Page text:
The question I have been asked is if a tester uses this exploit and gains control of a machine, what does it mean? Does it mean your security is lacking, or that your update process is slow an inadequate? To me, it just means you have room for growth.
Take an example of using the Webdav exploit in a phishing attack where I am able to compromise a workstation. If I am able to do nothing else but poke around the workstation, gather network traffic, and attempt to trick other people into falling victim to the attack, then mitigating controls are working. If I am able to access to workstation and elevate myself to domain admin, add myself to the payroll, and write myself a check, multiple controls have failed.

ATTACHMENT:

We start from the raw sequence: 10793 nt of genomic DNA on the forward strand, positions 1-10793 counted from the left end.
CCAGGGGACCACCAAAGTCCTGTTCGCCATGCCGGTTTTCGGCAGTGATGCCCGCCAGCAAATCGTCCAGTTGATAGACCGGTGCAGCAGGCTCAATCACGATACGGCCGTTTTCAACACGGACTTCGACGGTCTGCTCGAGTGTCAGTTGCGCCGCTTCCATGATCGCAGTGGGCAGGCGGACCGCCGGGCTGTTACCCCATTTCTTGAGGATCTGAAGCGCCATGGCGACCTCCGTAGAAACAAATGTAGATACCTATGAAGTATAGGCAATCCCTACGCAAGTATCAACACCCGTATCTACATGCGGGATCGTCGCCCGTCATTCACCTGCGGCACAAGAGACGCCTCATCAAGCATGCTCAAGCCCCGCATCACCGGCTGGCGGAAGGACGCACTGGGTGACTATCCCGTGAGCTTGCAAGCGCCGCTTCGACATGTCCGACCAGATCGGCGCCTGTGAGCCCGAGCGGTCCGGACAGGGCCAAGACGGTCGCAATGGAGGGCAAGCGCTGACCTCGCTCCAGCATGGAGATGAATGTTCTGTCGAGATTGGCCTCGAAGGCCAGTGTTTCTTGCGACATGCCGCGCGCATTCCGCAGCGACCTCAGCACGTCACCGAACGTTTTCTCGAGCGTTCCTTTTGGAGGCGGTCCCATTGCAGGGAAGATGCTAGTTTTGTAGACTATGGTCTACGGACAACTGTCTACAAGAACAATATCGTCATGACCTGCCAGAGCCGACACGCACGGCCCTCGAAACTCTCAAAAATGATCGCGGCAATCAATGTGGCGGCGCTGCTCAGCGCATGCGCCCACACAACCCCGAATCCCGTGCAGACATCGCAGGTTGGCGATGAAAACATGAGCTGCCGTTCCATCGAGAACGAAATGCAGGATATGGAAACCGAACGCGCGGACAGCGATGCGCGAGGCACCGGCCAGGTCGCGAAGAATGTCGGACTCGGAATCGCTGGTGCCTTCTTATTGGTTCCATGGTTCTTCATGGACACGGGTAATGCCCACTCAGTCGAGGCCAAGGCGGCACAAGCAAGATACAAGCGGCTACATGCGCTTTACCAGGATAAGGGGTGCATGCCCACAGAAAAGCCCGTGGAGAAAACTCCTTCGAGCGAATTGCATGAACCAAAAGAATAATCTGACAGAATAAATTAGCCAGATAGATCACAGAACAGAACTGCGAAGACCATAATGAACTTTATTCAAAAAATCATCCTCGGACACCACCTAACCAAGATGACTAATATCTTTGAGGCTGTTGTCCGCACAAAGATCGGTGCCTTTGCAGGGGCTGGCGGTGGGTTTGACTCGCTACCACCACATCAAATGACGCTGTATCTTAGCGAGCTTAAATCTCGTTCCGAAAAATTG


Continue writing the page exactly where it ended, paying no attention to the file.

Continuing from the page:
The detractors that don't want these new attacks used in tests are often the ones surprised when a real attacker will use them in the wild. Good testing means using everything at your disposal, putting shackles on your tester just means you are putting shackles on your organization's ability to improve. So the "no zero day" penetration-test philosophy is about as useful as a "gun-free zone" at protection.
David Maynor is CTO of Errata Security. Special to Dark Reading